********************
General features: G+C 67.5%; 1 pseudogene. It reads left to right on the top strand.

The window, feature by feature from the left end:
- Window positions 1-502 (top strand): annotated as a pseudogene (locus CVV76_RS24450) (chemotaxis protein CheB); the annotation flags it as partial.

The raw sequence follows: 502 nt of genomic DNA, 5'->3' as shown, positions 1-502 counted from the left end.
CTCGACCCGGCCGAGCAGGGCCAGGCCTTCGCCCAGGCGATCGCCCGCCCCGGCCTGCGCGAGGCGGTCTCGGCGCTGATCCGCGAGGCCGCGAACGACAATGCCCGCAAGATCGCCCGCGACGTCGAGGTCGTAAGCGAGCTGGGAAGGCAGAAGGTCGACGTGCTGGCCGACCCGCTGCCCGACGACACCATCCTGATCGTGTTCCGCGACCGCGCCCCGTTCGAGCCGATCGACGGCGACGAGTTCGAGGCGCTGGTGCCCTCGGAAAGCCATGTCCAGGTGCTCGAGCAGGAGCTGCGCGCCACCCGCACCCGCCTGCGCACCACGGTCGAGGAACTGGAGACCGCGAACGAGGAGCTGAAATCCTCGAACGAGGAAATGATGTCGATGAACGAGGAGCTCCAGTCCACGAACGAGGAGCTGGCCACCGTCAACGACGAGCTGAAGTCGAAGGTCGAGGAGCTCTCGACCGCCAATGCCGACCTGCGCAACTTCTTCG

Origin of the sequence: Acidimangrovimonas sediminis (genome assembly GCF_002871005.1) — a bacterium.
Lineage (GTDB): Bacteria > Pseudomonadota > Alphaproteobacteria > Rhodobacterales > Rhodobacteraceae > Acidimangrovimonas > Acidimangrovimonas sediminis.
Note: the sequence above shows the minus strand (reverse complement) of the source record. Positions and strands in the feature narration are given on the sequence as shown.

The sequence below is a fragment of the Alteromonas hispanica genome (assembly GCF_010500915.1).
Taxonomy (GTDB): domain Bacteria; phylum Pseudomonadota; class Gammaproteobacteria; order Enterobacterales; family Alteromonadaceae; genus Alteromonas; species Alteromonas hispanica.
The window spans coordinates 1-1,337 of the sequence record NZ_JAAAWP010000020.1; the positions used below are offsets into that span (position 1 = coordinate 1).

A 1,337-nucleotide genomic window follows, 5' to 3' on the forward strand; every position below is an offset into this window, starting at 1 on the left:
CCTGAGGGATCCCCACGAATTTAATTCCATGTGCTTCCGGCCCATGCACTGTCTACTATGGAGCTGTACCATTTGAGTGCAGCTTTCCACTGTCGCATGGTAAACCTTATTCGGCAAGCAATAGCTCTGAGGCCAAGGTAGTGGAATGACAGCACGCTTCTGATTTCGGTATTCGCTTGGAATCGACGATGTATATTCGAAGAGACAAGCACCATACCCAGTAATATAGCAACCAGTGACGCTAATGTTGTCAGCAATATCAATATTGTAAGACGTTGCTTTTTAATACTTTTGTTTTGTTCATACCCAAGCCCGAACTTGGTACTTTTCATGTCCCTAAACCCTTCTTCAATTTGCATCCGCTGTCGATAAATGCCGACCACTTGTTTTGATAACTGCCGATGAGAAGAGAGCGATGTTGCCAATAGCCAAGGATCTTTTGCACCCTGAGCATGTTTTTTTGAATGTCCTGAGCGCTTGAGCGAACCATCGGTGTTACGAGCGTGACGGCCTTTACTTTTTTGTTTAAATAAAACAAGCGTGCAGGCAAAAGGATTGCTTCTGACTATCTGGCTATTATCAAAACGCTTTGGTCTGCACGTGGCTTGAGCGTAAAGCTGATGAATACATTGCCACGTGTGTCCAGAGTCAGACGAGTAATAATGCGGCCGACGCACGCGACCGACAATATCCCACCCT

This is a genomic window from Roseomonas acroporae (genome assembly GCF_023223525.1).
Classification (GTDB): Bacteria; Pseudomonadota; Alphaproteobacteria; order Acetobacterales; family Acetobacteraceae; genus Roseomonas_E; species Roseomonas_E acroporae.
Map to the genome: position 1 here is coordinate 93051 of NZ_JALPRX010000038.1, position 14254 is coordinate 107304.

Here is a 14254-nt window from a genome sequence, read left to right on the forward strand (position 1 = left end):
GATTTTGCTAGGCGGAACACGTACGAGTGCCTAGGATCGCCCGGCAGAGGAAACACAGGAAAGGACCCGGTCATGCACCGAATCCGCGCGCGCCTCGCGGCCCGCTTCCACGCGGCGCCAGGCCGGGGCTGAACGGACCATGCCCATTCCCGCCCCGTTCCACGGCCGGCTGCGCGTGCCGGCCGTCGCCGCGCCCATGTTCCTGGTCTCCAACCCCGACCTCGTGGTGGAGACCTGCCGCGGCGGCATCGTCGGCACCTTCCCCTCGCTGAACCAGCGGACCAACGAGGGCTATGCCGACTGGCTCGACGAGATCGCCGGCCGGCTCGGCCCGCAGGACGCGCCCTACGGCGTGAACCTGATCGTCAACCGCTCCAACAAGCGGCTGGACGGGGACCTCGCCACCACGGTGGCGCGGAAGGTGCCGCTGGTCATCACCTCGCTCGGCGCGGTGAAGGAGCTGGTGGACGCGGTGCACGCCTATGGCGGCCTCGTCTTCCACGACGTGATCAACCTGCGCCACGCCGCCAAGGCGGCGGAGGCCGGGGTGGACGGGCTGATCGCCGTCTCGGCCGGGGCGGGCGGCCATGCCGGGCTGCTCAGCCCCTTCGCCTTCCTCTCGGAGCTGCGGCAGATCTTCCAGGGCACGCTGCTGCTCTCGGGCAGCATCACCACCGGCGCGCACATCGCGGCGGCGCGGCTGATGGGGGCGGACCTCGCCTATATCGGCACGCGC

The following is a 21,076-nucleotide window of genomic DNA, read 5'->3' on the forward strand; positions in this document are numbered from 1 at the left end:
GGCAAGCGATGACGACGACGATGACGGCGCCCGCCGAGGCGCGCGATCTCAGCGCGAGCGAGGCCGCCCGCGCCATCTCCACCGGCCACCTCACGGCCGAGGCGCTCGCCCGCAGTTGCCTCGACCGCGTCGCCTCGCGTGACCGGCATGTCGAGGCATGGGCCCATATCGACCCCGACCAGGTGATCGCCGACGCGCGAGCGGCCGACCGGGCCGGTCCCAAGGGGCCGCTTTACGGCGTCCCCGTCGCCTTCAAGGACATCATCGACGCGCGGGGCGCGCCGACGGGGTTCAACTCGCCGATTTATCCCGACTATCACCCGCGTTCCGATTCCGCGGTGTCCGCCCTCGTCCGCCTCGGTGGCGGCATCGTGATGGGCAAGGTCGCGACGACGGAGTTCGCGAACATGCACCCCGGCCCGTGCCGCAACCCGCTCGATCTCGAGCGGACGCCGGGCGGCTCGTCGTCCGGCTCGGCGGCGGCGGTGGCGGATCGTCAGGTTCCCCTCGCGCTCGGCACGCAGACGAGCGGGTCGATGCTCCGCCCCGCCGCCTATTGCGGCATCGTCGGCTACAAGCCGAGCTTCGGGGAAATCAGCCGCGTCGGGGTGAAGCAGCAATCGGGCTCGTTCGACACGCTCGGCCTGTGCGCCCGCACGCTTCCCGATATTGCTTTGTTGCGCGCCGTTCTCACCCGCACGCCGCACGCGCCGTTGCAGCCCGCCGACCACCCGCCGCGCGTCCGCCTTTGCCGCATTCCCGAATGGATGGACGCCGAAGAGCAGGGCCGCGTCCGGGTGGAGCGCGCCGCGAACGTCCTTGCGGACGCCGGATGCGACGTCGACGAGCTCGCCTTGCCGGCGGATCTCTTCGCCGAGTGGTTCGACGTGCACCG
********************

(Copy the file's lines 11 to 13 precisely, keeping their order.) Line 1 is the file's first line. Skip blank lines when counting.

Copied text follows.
The window spans coordinates 1-1,337 of the sequence record NZ_JAAAWP010000020.1; the positions used below are offsets into that span (position 1 = coordinate 1).

A 1,337-nucleotide genomic window follows, 5' to 3' on the forward strand; every position below is an offset into this window, starting at 1 on the left:
CCTGAGGGATCCCCACGAATTTAATTCCATGTGCTTCCGGCCCATGCACTGTCTACTATGGAGCTGTACCATTTGAGTGCAGCTTTCCACTGTCGCATGGTAAACCTTATTCGGCAAGCAATAGCTCTGAGGCCAAGGTAGTGGAATGACAGCACGCTTCTGATTTCGGTATTCGCTTGGAATCGACGATGTATATTCGAAGAGACAAGCACCATACCCAGTAATATAGCAACCAGTGACGCTAATGTTGTCAGCAATATCAATATTGTAAGACGTTGCTTTTTAATACTTTTGTTTTGTTCATACCCAAGCCCGAACTTGGTACTTTTCATGTCCCTAAACCCTTCTTCAATTTGCATCCGCTGTCGATAAATGCCGACCACTTGTTTTGATAACTGCCGATGAGAAGAGAGCGATGTTGCCAATAGCCAAGGATCTTTTGCACCCTGAGCATGTTTTTTTGAATGTCCTGAGCGCTTGAGCGAACCATCGGTGTTACGAGCGTGACGGCCTTTACTTTTTTGTTTAAATAAAACAAGCGTGCAGGCAAAAGGATTGCTTCTGACTATCTGGCTATTATCAAAACGCTTTGGTCTGCACGTGGCTTGAGCGTAAAGCTGATGAATACATTGCCACGTGTGTCCAGAGTCAGACGAGTAATAATGCGGCCGACGCACGCGACCGACAATATCCCACCCT